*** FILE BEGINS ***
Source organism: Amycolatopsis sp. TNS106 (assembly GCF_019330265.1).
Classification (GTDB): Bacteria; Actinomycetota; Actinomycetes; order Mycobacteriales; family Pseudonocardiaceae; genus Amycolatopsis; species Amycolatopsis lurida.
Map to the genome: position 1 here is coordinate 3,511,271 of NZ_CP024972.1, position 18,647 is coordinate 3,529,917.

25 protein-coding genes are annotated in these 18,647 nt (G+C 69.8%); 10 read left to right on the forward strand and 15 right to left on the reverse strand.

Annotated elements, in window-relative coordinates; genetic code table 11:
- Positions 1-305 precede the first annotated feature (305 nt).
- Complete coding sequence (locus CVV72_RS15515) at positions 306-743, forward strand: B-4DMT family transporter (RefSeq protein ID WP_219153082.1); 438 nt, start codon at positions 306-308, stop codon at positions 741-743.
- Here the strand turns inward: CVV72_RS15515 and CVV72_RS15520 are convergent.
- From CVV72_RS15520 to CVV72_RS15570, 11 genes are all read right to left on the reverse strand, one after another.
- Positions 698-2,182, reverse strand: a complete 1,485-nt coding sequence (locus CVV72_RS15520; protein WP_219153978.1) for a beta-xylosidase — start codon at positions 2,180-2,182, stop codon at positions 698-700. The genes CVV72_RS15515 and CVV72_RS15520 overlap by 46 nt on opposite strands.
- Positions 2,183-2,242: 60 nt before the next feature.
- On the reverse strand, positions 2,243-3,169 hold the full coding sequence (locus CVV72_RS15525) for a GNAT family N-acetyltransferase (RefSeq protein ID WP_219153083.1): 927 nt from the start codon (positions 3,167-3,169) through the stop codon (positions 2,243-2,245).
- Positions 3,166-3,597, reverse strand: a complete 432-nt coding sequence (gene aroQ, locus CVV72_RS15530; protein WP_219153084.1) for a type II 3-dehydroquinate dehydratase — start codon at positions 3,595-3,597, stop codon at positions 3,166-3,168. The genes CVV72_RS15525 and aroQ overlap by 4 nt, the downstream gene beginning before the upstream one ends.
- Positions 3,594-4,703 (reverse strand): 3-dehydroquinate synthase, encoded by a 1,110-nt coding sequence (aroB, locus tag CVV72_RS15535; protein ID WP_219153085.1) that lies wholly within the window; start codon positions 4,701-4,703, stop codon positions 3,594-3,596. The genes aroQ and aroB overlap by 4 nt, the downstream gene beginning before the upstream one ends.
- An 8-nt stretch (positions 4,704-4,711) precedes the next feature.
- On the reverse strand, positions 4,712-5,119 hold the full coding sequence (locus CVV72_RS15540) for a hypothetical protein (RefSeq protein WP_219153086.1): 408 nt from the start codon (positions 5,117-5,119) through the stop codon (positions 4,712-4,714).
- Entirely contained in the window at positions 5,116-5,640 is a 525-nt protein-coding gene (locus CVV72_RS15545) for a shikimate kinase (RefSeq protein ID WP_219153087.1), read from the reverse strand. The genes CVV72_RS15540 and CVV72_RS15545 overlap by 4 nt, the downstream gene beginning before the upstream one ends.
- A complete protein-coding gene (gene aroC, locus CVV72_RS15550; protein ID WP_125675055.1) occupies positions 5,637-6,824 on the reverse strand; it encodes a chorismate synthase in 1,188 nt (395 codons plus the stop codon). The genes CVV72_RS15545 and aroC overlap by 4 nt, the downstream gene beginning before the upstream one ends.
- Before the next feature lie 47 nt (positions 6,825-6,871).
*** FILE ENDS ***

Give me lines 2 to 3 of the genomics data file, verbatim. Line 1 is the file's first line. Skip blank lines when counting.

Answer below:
Classification (GTDB): Bacteria; Actinomycetota; Actinomycetes; order Mycobacteriales; family Pseudonocardiaceae; genus Amycolatopsis; species Amycolatopsis lurida.
Map to the genome: position 1 here is coordinate 3,511,271 of NZ_CP024972.1, position 18,647 is coordinate 3,529,917.